CNOOC’s acquisition of Canada’s Nexen set a new standard for overseas Chinese M&A, coming with a well-thought-out strategy and a sophisticated financing package.
China National Offshore Oil Corp’s blockbuster purchase of Canadian energy firm Nexen in February was part of the PRC oil giant’s sophisticated plan to gain a foothold in the global energy sector after its 2005 failure to buy Unocal in the US.
The purchase also demonstrated CNOOC’s ability to use the financial markets to its advantage.
CNOOC’s whopping US$15.1bn acquisition of Nexen required the Chinese company to make the Canadian Government comfortable with the purchase – something it failed to do when it attempted to buy Unocal for US$18.5bn. The acquisition also required CNOOC to line up financing to make the sale go smoothly. It achieved both objectives.
The Chinese oil giant showed its muscle more recently, when it orchestrated a somewhat smaller, yet equally interesting, financing exercise for its US$1.93bn agreement with the UK-based BG Group to acquire a 40% stake in the Queensland Curtis LNG project in Australia.
Arranging financing for the Nexen acquisition began in July 2012, seven months before the takeover closed. CNOOC had enough money on its balance sheet to make the purchase outright – Rmb99.19bn (US$15.54bn) of cash and short-term investments as of December 31 2011 – but the world’s biggest energy explorer decided to raise some of the acquisition price through a multi-dollar bridge loan that it would repay later with bonds and borrowings.
CNOOC received financing proposals from more than 30 banks. It ended up arranging a US$6bn 12-month bridge financing with 20 banks, closing the facility in February 2013. The margin on the bridge opens at 80bp over Libor for the first six months, before it steps up to 100bp for the next three months and to 120bp thereafter. There was an upfront fee of 25bp.
With all the loan subscriptions on offer from the banks, CNOOC could have raised as much as US$20bn, but it did not want to add to its gearing and jeopardise its Aa3/AA–/A+ (Moody’s/S&P/Fitch) ratings. The rating agencies had expressed concerns with CNOOC’s debt after the Nexen acquisition was announced.
To repay a portion of this financing, CNOOC sold a US$4bn four-tranche bond in May. It was the biggest conventional G3 offshore primary market issue in Asia since Hutchison Whampoa sold a US$5bn bond in 2003. The offering attracted orders of $24bn.
That was CNOOC’s largest foray in the international bond markets and its first since April 2012. It was also the largest bond from a Chinese state-owned enterprise and CNOOC’s first SEC-registered print.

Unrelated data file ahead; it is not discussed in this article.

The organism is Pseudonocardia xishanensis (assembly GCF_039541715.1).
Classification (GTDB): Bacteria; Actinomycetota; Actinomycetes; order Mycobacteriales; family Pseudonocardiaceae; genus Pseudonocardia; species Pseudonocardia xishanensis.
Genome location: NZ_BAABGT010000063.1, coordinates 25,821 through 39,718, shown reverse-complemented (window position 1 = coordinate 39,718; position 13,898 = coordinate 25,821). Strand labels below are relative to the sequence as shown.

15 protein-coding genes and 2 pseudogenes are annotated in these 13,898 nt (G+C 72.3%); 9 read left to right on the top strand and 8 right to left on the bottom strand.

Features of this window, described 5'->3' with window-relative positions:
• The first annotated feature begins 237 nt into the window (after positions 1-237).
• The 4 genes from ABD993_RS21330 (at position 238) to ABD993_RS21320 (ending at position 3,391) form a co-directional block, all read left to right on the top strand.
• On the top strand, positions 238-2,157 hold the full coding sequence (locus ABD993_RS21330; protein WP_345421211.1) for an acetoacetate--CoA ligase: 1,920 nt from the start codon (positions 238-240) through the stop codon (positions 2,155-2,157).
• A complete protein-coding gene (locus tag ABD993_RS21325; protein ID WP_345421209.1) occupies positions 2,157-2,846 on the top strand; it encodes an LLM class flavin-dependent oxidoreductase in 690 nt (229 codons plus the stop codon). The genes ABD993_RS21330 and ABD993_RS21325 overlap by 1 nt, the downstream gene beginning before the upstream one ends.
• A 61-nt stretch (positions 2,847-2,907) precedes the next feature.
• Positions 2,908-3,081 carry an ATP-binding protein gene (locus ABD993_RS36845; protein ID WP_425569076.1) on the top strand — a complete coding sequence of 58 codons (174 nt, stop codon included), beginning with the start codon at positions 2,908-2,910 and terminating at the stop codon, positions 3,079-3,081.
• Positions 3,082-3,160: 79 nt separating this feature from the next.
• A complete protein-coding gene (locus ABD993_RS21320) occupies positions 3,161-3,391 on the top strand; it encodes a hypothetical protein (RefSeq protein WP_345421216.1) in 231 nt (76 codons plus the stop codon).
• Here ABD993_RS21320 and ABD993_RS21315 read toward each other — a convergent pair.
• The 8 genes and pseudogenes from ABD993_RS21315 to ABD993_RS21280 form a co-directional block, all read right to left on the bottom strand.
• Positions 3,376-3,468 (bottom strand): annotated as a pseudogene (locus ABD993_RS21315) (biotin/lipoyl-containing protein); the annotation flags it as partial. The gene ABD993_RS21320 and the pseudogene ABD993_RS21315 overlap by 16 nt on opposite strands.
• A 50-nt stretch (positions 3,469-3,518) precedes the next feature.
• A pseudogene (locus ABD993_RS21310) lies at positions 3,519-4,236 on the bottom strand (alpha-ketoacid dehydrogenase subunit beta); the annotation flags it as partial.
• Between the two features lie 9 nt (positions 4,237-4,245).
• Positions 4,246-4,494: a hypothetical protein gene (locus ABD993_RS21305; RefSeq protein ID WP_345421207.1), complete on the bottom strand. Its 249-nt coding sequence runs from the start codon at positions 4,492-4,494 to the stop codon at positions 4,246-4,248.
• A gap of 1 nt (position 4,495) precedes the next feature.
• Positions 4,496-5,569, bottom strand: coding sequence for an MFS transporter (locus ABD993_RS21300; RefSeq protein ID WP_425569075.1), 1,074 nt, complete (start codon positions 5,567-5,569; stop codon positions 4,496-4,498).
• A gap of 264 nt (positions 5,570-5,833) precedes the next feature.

“Knowing its ongoing financial needs, CNOOC deliberately leaves something on the table when executing deals. That is a smart move as that can keep investors happy and ensure secondary performance.”
The final price of the bond was at the tight end of guidance that had been revised twice. The bonds were priced to yield 95bp over three-year Treasuries, 120bp over five-year Treasuries, 155bp over 10-year Treasuries and 150bp over 30-year Treasuries.
The successful four-tranche print not only rallied in secondary trading, but also prompted the prices of other outstanding SOEs bonds from China to tighten.
Just four months after that, CNOOC was back in the bond market with a US$1.3bn 10-year bond, priced to yield 185bp over Treasuries, and its first euro-denominated piece, a €500m (US$687.5m) seven-year bond priced to yield mid-swaps plus 115bp. Both offerings were to fund the Australian project.
The maiden euro deal was undertaken to mitigate CNOOC’s currency risks because part of the Australian acquisition had to be settled in Eurodollars.
Euro investors flocked to the deal, in part because the seven-year maturity offered yield without introducing too much risk. CNOOC took the oversubscription crown in Europe that week, raking in US$7.8bn from 320 accounts and a final book of €3.2bn.
“It was clearly intended as something of a showpiece for China Inc,” said a syndicate head not involved in the deal.
The euro portion, announced when bookbuilding began on the dollar leg, pointed to the growing attraction of euros for Asian issuers, with decent cost savings still available after swapping back into US dollars.
CNOOC’s successful dual-currency offerings paved the way for another Chinese oil major as, two
weeks later, Sinopec completed a US$3.5bn jumbo financing that included a US$2.75bn US dollar Global, split into tranches of five, 10 and 30 years, as well as a separate euro offering of a €550m (US$744m) seven-year bond.
A few days after CNOOC and Sinopec, Korea Gas also tapped the euro market.
CNOOC has actually tapped the loan market twice this year, raising a total of US$9bn. Aside from the US$6bn bridge loan for Nexen, CNOOC also arranged a US$3bn two-tranche loan in September for its Queensland Curtis LNG acquisition in Australia.
The US$3bn loan had a US$2bn one-year tranche and a US$1bn five-year tranche. Pricing on the loan was heard to yield less than 80bp for the one-year tranche and around 140bp for the five-year.
In addition to its extensive loan and bond financings this year, CNOOC listed its shares on the Toronto Stock Exchange on September 18. The move helped win the Canadian Government’s approval for its Nexen purchase, and expanded CNOOC’s equity investor base.
Market participants praised CNOOC this year for the way it handled its many forays to the markets.
“Knowing its ongoing financial needs, CNOOC deliberately leaves something on the table when executing deals,” one investor said. “That is a smart move as that can keep investors happy and ensure secondary performance.”
Another market player echoed the view, noting that maintaining long-term relationships with investors was important for regular issuers like CNOOC and Sinopec, especially in the wave of going global through numerous overseas acquisitions.
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